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SUNDER CHEMICALS case study solution (Code: c38)

SUNDER CHEMICALS case study solution
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Sunder Chemicals was established in the year 1965 with about 40 workers and was manufacturing a couple of pharmaceutical products. After three years of initial crisis, the company found itself in a very prosperous situation. In 1999, the company employed about 5,000 employees working in 15 different departments. -

Mr. Parikh was incharge of the Tablet department having about 50 workers. In the day shift, Parikh was assisted by Mr. Patel for the general supervision of the department. Mr. Joshi was one of the workers in the Tablet department about whom Patel did not have a good opinion as Joshi was in the habit of remaining absent without leave. Patel often found him taking leave under false pretexts. Patel did not have any other complaint about Joshi.

One day Joshi approached Patel with a request to grant him leave for a week, as he wanted to go for a pilgrimage with his family. Patel this time flatly refused to grant leave to him saying that he was not prepared to believe him considering his past record. Joshi felt very sorry about this and seemed to be disturbed.

During the lunch break, he was not in a mood to talk with his co-workers with whom he otherwise talked very cheerfully. On observing this, Mr. Solanki, a very old worker who was with the company since its inception, asked Joshi if there was something wrong with him. Joshi narrated the matter and broke into tears saying that his old parents would be unable to go on a pilgrimage.

Solanki was very popular among the group and always helped his co-workers by representing their case to the management. He was in general very hostile towards the managers and they in turn did not have good opinion about him. Solanki assured Joshi that he would certainly get his leave granted.

Solanki went to Patel on the same day and found him giving instructions to some workers. Throwing the leave application on Patel's table, Solanki very arrogantly asked him why he was not sanctioning leave to Joshi. Patel felt very bad about the manner in which Solanki asked this and that too in front of his subordinates. But, controlling his emotions, he simply told him to ask Joshi to discuss the same with him. Solanki said that Joshi had authorised him to discuss this matter. He further accused Patel by saying that he unnecessarily harassed workers and that he will have to give up this habit, or he should be prepared to face the consequences. Patel, feeling very much insulted, asked him (Solanki) to get out of the department. On hearing this Solanki reacted very furiously and pushing Patel physically, told him, "I will now straighten you." After saying this, he himself left the department. Immediately, Patel saw Parikh and briefed him about the incident. Parikh regarded this as a very serious matter, and referred it to the Personnel Officer, Mr. Amin requesting him to take appropriate action in the matter. Considering this as a gross misconduct, Mr. Amin served Solanki with a charge-sheet. The company had a consistent policy for disciplinary action and in such cases the punishment would be that of discharge.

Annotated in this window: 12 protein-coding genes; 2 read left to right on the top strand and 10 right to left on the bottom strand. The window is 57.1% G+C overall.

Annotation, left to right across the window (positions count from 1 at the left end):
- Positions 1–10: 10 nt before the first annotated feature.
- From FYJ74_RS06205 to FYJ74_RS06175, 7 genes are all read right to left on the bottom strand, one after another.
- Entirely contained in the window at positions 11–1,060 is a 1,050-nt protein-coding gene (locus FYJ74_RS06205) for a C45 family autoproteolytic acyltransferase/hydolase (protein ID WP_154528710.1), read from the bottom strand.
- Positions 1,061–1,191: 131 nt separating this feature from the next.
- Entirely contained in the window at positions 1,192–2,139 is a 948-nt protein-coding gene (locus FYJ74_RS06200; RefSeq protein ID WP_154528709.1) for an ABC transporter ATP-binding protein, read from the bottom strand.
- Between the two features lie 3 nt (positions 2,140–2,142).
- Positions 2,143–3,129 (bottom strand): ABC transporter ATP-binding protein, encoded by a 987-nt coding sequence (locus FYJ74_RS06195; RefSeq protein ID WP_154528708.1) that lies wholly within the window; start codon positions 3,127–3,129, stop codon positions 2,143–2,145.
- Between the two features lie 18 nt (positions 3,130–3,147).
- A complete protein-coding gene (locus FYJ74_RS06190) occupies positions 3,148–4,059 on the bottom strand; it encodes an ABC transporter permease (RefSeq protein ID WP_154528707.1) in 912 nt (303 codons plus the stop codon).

Solanki was a very active member of the representative union which had very good relations with the management. Management always supported this union against another union which was very aggressive and protested against all actions of the management. When workers of the department came to know that Solanki had been charge-sheeted, they all approached the Sec­retary (of the representative union) and strongly requested him to see that Solanki did not lose his job. They all agreed that Solanki was, to some extent, at fault. The Secretary, after hearing the full story, remarked that Solanki should have rather taken the constitutional course to deal with the matter. The workers said that in any case Solanki should not lose the job, as he had fought for his co-worker and not for himself. Considering the insistence of the workers, the Secretary decided to see Amin. In the meantime, a written petition was also handed over to Amin by the workers.

The Secretary met Amin and conveyed to him the feeling of the workers. He pointed out that this was the first time when workers had expressed their desire so forcefully. The Secretary further requested Amin to reconsider the case for the following reasons :

  1. All the workers were insistent and felt involved in the matter, and if they were dissatisfied, the popularity of the union may decline, thus paving way for the rise of the other union which is hostile to management.

  2. The Secretary assured that he would see to it that Solanki does not misbehave like this in future.

Amin had been until now very consistent with the policy and he thought that this may become a very significant deviation from the rules. On the other hand, he thought that it would be rather difficult for him to observe consistency in this case, as otherwise he will have to displease the workers and perhaps the other union might take up the opportunity to establish a footing in the company. In the meanwhile, Parikh telephoned Amin and said that his workers had approached him and requested him to consider the case sympathetically. He insisted that he considered this as a very serious thing and that no mercy may be shown in Solanki's case.


  1. What is the problem in the case ?

  2. Indicate the individual, managerial and organisational causes that have led to the problem.

  3. How could this problem have been avoided ? How would you explain Patel's behaviour ?

  4. Discuss the alternatives now available to Parikh and Amin. Discuss the conse­quences of these alternatives for the organisation.


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